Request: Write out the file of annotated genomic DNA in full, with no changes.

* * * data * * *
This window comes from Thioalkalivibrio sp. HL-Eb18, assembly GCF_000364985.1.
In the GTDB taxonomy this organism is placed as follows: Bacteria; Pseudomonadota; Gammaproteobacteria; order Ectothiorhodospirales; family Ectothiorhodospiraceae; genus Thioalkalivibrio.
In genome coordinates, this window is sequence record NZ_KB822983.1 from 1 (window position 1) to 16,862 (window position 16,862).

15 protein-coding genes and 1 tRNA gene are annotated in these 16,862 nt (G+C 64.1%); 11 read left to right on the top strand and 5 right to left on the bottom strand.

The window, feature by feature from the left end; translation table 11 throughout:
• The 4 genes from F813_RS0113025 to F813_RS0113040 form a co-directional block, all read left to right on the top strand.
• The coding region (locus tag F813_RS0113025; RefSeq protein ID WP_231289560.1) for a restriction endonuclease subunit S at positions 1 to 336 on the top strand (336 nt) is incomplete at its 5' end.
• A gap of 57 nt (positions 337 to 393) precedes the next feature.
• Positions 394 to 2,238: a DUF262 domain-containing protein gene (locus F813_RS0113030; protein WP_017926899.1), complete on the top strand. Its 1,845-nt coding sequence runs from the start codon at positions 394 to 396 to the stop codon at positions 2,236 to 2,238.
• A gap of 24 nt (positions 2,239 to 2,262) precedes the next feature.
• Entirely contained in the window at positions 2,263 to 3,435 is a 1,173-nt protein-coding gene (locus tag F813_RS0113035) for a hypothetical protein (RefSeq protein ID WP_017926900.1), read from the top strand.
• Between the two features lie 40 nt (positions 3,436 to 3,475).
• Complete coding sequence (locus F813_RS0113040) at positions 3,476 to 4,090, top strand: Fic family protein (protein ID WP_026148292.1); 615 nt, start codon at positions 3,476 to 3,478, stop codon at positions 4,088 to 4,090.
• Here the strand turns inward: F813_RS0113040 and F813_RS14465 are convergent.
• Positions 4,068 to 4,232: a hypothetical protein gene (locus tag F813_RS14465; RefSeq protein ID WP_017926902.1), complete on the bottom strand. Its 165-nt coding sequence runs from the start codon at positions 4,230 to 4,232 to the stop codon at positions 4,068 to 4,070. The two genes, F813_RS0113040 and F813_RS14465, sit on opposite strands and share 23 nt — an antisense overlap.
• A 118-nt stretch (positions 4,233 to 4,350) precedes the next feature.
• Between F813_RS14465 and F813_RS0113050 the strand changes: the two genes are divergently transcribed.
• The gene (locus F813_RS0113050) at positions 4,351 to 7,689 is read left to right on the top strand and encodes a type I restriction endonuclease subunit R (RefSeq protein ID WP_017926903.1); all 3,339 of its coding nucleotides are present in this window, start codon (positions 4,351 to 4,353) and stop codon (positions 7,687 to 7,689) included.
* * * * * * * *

This window comes from Thioalkalivibrio sp. HL-Eb18, assembly GCF_000364985.1.
In the GTDB taxonomy this organism is placed as follows: Bacteria; Pseudomonadota; Gammaproteobacteria; order Ectothiorhodospirales; family Ectothiorhodospiraceae; genus Thioalkalivibrio.
In genome coordinates, this window is sequence record NZ_KB822983.1 from 1 (window position 1) to 16,862 (window position 16,862).

15 protein-coding genes and 1 tRNA gene are annotated in these 16,862 nt (G+C 64.1%); 11 read left to right on the top strand and 5 right to left on the bottom strand.

The window, feature by feature from the left end; translation table 11 throughout:
• The 4 genes from F813_RS0113025 to F813_RS0113040 form a co-directional block, all read left to right on the top strand.
• The coding region (locus tag F813_RS0113025; RefSeq protein ID WP_231289560.1) for a restriction endonuclease subunit S at positions 1 to 336 on the top strand (336 nt) is incomplete at its 5' end.
• A gap of 57 nt (positions 337 to 393) precedes the next feature.
• Positions 394 to 2,238: a DUF262 domain-containing protein gene (locus F813_RS0113030; protein WP_017926899.1), complete on the top strand. Its 1,845-nt coding sequence runs from the start codon at positions 394 to 396 to the stop codon at positions 2,236 to 2,238.
• A gap of 24 nt (positions 2,239 to 2,262) precedes the next feature.
• Entirely contained in the window at positions 2,263 to 3,435 is a 1,173-nt protein-coding gene (locus tag F813_RS0113035) for a hypothetical protein (RefSeq protein ID WP_017926900.1), read from the top strand.
• Between the two features lie 40 nt (positions 3,436 to 3,475).
• Complete coding sequence (locus F813_RS0113040) at positions 3,476 to 4,090, top strand: Fic family protein (protein ID WP_026148292.1); 615 nt, start codon at positions 3,476 to 3,478, stop codon at positions 4,088 to 4,090.
• Here the strand turns inward: F813_RS0113040 and F813_RS14465 are convergent.
• Positions 4,068 to 4,232: a hypothetical protein gene (locus tag F813_RS14465; RefSeq protein ID WP_017926902.1), complete on the bottom strand. Its 165-nt coding sequence runs from the start codon at positions 4,230 to 4,232 to the stop codon at positions 4,068 to 4,070. The two genes, F813_RS0113040 and F813_RS14465, sit on opposite strands and share 23 nt — an antisense overlap.
• A 118-nt stretch (positions 4,233 to 4,350) precedes the next feature.
• Between F813_RS14465 and F813_RS0113050 the strand changes: the two genes are divergently transcribed.
• The gene (locus F813_RS0113050) at positions 4,351 to 7,689 is read left to right on the top strand and encodes a type I restriction endonuclease subunit R (RefSeq protein ID WP_017926903.1); all 3,339 of its coding nucleotides are present in this window, start codon (positions 4,351 to 4,353) and stop codon (positions 7,687 to 7,689) included.